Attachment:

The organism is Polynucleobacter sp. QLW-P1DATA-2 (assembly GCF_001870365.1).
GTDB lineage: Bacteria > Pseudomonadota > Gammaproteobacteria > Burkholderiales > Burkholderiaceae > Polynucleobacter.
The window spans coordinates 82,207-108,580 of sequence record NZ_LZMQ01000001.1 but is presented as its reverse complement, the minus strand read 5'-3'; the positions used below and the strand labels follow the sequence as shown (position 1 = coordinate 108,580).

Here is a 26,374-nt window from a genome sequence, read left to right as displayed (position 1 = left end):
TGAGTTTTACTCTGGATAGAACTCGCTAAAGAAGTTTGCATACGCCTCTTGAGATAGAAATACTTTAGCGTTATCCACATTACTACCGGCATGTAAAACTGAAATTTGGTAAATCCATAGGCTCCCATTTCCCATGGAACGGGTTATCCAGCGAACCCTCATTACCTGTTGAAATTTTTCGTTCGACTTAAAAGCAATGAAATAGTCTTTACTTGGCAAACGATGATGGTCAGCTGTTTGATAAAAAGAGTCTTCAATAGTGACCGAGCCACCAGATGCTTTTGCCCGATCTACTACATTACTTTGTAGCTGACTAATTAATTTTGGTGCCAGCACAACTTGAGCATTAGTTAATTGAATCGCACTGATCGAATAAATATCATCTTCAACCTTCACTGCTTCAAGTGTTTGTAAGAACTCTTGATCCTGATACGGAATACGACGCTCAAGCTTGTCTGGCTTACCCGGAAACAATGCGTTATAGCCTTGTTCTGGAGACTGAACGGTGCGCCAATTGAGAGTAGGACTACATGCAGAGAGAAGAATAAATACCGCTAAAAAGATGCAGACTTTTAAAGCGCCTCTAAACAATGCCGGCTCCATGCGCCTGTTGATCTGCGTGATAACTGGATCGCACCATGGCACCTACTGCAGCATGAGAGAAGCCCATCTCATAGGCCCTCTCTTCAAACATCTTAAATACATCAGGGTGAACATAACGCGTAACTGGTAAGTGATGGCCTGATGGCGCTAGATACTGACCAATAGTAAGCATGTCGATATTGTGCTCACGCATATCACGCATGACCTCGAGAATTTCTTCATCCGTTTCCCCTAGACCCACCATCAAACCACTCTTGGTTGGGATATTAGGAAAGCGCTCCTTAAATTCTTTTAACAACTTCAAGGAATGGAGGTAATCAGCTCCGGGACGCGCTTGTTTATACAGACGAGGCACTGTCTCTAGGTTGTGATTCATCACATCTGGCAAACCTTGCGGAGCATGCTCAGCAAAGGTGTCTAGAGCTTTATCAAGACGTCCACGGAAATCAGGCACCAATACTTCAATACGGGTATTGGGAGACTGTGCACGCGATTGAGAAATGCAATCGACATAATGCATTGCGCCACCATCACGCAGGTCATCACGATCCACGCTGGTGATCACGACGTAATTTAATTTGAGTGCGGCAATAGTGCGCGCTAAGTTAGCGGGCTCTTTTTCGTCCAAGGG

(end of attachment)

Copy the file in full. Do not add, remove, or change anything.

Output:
The organism is Polynucleobacter sp. QLW-P1DATA-2 (assembly GCF_001870365.1).
GTDB lineage: Bacteria > Pseudomonadota > Gammaproteobacteria > Burkholderiales > Burkholderiaceae > Polynucleobacter.
The window spans coordinates 82,207-108,580 of sequence record NZ_LZMQ01000001.1 but is presented as its reverse complement, the minus strand read 5'-3'; the positions used below and the strand labels follow the sequence as shown (position 1 = coordinate 108,580).

Here is a 26,374-nt window from a genome sequence, read left to right as displayed (position 1 = left end):
TGAGTTTTACTCTGGATAGAACTCGCTAAAGAAGTTTGCATACGCCTCTTGAGATAGAAATACTTTAGCGTTATCCACATTACTACCGGCATGTAAAACTGAAATTTGGTAAATCCATAGGCTCCCATTTCCCATGGAACGGGTTATCCAGCGAACCCTCATTACCTGTTGAAATTTTTCGTTCGACTTAAAAGCAATGAAATAGTCTTTACTTGGCAAACGATGATGGTCAGCTGTTTGATAAAAAGAGTCTTCAATAGTGACCGAGCCACCAGATGCTTTTGCCCGATCTACTACATTACTTTGTAGCTGACTAATTAATTTTGGTGCCAGCACAACTTGAGCATTAGTTAATTGAATCGCACTGATCGAATAAATATCATCTTCAACCTTCACTGCTTCAAGTGTTTGTAAGAACTCTTGATCCTGATACGGAATACGACGCTCAAGCTTGTCTGGCTTACCCGGAAACAATGCGTTATAGCCTTGTTCTGGAGACTGAACGGTGCGCCAATTGAGAGTAGGACTACATGCAGAGAGAAGAATAAATACCGCTAAAAAGATGCAGACTTTTAAAGCGCCTCTAAACAATGCCGGCTCCATGCGCCTGTTGATCTGCGTGATAACTGGATCGCACCATGGCACCTACTGCAGCATGAGAGAAGCCCATCTCATAGGCCCTCTCTTCAAACATCTTAAATACATCAGGGTGAACATAACGCGTAACTGGTAAGTGATGGCCTGATGGCGCTAGATACTGACCAATAGTAAGCATGTCGATATTGTGCTCACGCATATCACGCATGACCTCGAGAATTTCTTCATCCGTTTCCCCTAGACCCACCATCAAACCACTCTTGGTTGGGATATTAGGAAAGCGCTCCTTAAATTCTTTTAACAACTTCAAGGAATGGAGGTAATCAGCTCCGGGACGCGCTTGTTTATACAGACGAGGCACTGTCTCTAGGTTGTGATTCATCACATCTGGCAAACCTTGCGGAGCATGCTCAGCAAAGGTGTCTAGAGCTTTATCAAGACGTCCACGGAAATCAGGCACCAATACTTCAATACGGGTATTGGGAGACTGTGCACGCGATTGAGAAATGCAATCGACATAATGCATTGCGCCACCATCACGCAGGTCATCACGATCCACGCTGGTGATCACGACGTAATTTAATTTGAGTGCGGCAATAGTGCGCGCTAAGTTAGCGGGCTCTTTTTCGTCCAAGGG